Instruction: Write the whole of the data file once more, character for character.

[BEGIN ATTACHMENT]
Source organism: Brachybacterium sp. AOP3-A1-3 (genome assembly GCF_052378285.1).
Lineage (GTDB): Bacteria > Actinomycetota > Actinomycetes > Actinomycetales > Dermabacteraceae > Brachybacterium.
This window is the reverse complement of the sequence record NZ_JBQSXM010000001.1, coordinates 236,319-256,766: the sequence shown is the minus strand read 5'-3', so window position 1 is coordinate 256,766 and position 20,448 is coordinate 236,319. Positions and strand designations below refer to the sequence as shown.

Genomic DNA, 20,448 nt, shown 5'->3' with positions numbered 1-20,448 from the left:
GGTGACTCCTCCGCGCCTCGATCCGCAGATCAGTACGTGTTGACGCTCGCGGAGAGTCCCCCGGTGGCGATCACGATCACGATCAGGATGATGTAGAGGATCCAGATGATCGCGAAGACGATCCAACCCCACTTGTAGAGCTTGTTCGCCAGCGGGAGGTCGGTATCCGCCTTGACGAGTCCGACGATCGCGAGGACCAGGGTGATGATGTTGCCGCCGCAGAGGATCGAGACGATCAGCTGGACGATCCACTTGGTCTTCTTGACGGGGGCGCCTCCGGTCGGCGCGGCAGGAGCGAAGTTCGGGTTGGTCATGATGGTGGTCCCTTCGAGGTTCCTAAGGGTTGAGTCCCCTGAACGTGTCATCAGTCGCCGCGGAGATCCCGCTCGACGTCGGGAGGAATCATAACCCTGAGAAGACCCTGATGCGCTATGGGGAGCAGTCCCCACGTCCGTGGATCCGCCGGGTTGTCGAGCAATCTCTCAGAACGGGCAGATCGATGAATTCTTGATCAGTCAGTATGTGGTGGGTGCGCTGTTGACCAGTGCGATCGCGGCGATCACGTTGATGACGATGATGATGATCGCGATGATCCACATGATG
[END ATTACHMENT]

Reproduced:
Source organism: Brachybacterium sp. AOP3-A1-3 (genome assembly GCF_052378285.1).
Lineage (GTDB): Bacteria > Actinomycetota > Actinomycetes > Actinomycetales > Dermabacteraceae > Brachybacterium.
This window is the reverse complement of the sequence record NZ_JBQSXM010000001.1, coordinates 236,319-256,766: the sequence shown is the minus strand read 5'-3', so window position 1 is coordinate 256,766 and position 20,448 is coordinate 236,319. Positions and strand designations below refer to the sequence as shown.

Genomic DNA, 20,448 nt, shown 5'->3' with positions numbered 1-20,448 from the left:
GGTGACTCCTCCGCGCCTCGATCCGCAGATCAGTACGTGTTGACGCTCGCGGAGAGTCCCCCGGTGGCGATCACGATCACGATCAGGATGATGTAGAGGATCCAGATGATCGCGAAGACGATCCAACCCCACTTGTAGAGCTTGTTCGCCAGCGGGAGGTCGGTATCCGCCTTGACGAGTCCGACGATCGCGAGGACCAGGGTGATGATGTTGCCGCCGCAGAGGATCGAGACGATCAGCTGGACGATCCACTTGGTCTTCTTGACGGGGGCGCCTCCGGTCGGCGCGGCAGGAGCGAAGTTCGGGTTGGTCATGATGGTGGTCCCTTCGAGGTTCCTAAGGGTTGAGTCCCCTGAACGTGTCATCAGTCGCCGCGGAGATCCCGCTCGACGTCGGGAGGAATCATAACCCTGAGAAGACCCTGATGCGCTATGGGGAGCAGTCCCCACGTCCGTGGATCCGCCGGGTTGTCGAGCAATCTCTCAGAACGGGCAGATCGATGAATTCTTGATCAGTCAGTATGTGGTGGGTGCGCTGTTGACCAGTGCGATCGCGGCGATCACGTTGATGACGATGATGATGATCGCGATGATCCACATGATG